How a 15-Minute Habit Can Boost Your Mental Health

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“Success is sequential, not simultaneous.” - The ONE Thing, Gary Keller 

For years, I have struggled with developing healthy habits. And I know I am not alone here.

There are a few books on this topic that have inspired my exploration. Two of my favorite ones are The Power of Habit and The One Thing. After reading both, I started to think about what kind of habits would be most beneficial for me in my life. I also asked myself, what’s one thing I can do every day that would bring both productivity and joy?

As part of my mental health practice, I’ve learned that consistency is key. It builds discipline, confidence, productivity and allows for steady growth. In all my years of research, I have learned that baby steps, taken daily, lead to massive impact.


How do we find consistency and what is the true benefit of having a consistent daily practice?


Last year, I was going through a rough patch and finding it very hard to feel inspired to do anything. My days lacked structure and focus. If you’ve ever had too much time on your hands, you know what I’m talking about. In theory, a lot of time seems like a great idea, but in reality, too much time often leads to restlessness and a lack of productivity. This is where our mental health suffers.


One night my friend shared that he has been practicing the guitar for just 15 minutes a day. He said that in only a week, he saw tremendous progress and was excited to wake up in the morning because he knew exactly what he was going to do. This created peace and stability in his mind, and these were two things I was lacking and desired. I began to ask myself, what do I love that I can practice for 15 minutes?


My answer was clear: I would draw. I would start tomorrow and set a timer for 15 minutes. And I would see what happened.


Why 15 minutes?

It’s important to choose an amount of time that feels doable. Committing right away to do an hour-long activity, for example, is too much for most people. But 15 minutes is a time frame that most people can work with, so that’s where I began as an experiment.


What’s been the impact?

Almost a year later, I proudly share that I have created more art in the last year than I have in the previous 31 years of my life. My 15-minute a day activity helped me build my creative muscle and has impacted every single area of my life in a profound way.


I started with 15 minutes. I would set a timer and start. I would draw my feelings. One day I would draw, “everything is going to be ok.” Another day it was, “today is hard.” Every day, whichever way I was feeling, I would draw it. Soon, 15 minutes turned into an hour. About a month in, I found myself drawing for 3 hours. It was fun. It was exciting. It was productive.


Soon, other areas of my life were affected. After drawing, I felt accomplished and inspired. I started to take walks. I started to write more. Somehow, a simple 15-minute activity, repeated daily had inspired the discipline I’d been missing for years. The more I saw the impact of my 15 minutes, the more activities I added on. Looking back now, I’m in awe of how much I accomplished through 15 minutes of focused work.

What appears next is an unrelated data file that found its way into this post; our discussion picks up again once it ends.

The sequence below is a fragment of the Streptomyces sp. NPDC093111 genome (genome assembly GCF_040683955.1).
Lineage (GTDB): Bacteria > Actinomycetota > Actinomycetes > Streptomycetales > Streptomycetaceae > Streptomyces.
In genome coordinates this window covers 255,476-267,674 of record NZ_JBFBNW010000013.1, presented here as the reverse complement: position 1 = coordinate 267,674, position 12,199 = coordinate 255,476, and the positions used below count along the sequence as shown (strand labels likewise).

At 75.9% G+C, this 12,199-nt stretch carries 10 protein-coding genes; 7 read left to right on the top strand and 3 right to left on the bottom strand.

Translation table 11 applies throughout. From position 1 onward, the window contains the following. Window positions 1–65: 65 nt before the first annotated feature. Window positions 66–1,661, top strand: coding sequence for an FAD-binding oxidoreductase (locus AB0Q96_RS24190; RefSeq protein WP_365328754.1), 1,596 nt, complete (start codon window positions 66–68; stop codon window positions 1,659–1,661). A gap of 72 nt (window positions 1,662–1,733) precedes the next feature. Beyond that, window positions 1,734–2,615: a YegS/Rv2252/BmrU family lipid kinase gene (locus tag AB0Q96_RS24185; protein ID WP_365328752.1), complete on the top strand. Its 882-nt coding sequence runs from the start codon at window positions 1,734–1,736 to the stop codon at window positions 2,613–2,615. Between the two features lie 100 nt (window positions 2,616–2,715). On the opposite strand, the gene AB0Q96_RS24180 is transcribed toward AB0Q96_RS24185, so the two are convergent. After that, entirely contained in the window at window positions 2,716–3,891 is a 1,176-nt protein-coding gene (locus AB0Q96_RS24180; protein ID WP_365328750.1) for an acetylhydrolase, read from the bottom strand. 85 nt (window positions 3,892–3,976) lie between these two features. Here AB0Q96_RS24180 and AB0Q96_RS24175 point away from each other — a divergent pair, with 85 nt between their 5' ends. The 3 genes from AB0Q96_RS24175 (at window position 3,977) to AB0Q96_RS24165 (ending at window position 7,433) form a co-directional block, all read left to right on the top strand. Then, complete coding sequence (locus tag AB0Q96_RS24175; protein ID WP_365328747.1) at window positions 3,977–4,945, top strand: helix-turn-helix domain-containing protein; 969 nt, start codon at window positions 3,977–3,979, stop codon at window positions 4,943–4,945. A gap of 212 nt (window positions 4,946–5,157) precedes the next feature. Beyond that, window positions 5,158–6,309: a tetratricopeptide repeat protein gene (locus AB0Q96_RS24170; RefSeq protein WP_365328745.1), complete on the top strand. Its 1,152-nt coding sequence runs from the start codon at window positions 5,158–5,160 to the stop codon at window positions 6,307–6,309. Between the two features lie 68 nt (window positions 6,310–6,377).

I am currently working on a book called, “15 minutes” in order to raise awareness for mental health. Drawing every day gave my life purpose and meaning, and has allowed me to tap into creativity. My art book is a testament to the power of a daily habit/ritual/routine.


A few of my 15-minute drawings:

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How to find your 15-minute a day activity:


1. Ask yourself: What do I love?

Your activity doesn’t have to be creative. You can take a 15-minute walk. You can practice an instrument. You can meditate. You can read a business book. You can journal. Choose something you’re drawn to and simply do it for the sake of doing it! If you need help brainstorming, start a "happiness list" and work from there. There is nothing to accomplish here other than consistency!


2. Find a time of day that you can consistently sit down for 15 minutes

Doing something at the same time every day is a great way to build the muscle of consistency and discipline. As these muscles strengthen, you can apply them to other areas of your life.


3. Start today

Life is busy, and it is easy to not prioritize your mental health. It’s important to start today and find the time. I suggest you start in the morning because once you’ve finished your mental exercise, a sense of accomplishment will drive you throughout the rest of the day.


4. Continue for at least 100 days

Once you find an activity you love, do it for 100 days to show yourself that yes, you can. I have now done a 100-day practice with swimming, meditation, and drawing. It’s not about what you choose, as much as it’s about building healthy habits!


Enjoy your 15-minute practice, and please share the impact with your friends, family and colleagues. Now is the time to support one another on our mental health journeys.



How is your workplace culture affecting the happiness and mental health of your organization? Get alignment on how you can improve your culture, and build a roadmap on how to do it:


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About the Author

Svetlana Saitsky


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